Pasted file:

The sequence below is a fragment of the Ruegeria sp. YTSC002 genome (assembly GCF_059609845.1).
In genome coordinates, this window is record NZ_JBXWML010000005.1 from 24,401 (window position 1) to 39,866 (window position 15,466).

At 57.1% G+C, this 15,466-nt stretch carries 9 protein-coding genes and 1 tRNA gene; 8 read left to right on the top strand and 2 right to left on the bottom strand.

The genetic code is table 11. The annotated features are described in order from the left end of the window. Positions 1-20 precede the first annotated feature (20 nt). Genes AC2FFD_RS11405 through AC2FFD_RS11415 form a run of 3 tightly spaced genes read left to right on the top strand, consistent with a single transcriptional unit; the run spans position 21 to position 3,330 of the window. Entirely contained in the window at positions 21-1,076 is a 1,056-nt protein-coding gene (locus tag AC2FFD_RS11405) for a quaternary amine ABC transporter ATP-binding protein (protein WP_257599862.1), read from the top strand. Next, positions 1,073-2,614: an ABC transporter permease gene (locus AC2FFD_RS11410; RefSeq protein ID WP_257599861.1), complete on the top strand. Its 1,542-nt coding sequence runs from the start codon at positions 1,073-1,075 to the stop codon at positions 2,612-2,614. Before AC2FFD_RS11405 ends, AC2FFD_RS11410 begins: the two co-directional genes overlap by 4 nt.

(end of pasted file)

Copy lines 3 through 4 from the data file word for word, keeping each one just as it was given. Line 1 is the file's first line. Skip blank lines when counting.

At 57.1% G+C, this 15,466-nt stretch carries 9 protein-coding genes and 1 tRNA gene; 8 read left to right on the top strand and 2 right to left on the bottom strand.

The genetic code is table 11. The annotated features are described in order from the left end of the window. Positions 1-20 precede the first annotated feature (20 nt). Genes AC2FFD_RS11405 through AC2FFD_RS11415 form a run of 3 tightly spaced genes read left to right on the top strand, consistent with a single transcriptional unit; the run spans position 21 to position 3,330 of the window. Entirely contained in the window at positions 21-1,076 is a 1,056-nt protein-coding gene (locus tag AC2FFD_RS11405) for a quaternary amine ABC transporter ATP-binding protein (protein WP_257599862.1), read from the top strand. Next, positions 1,073-2,614: an ABC transporter permease gene (locus AC2FFD_RS11410; RefSeq protein ID WP_257599861.1), complete on the top strand. Its 1,542-nt coding sequence runs from the start codon at positions 1,073-1,075 to the stop codon at positions 2,612-2,614. Before AC2FFD_RS11405 ends, AC2FFD_RS11410 begins: the two co-directional genes overlap by 4 nt.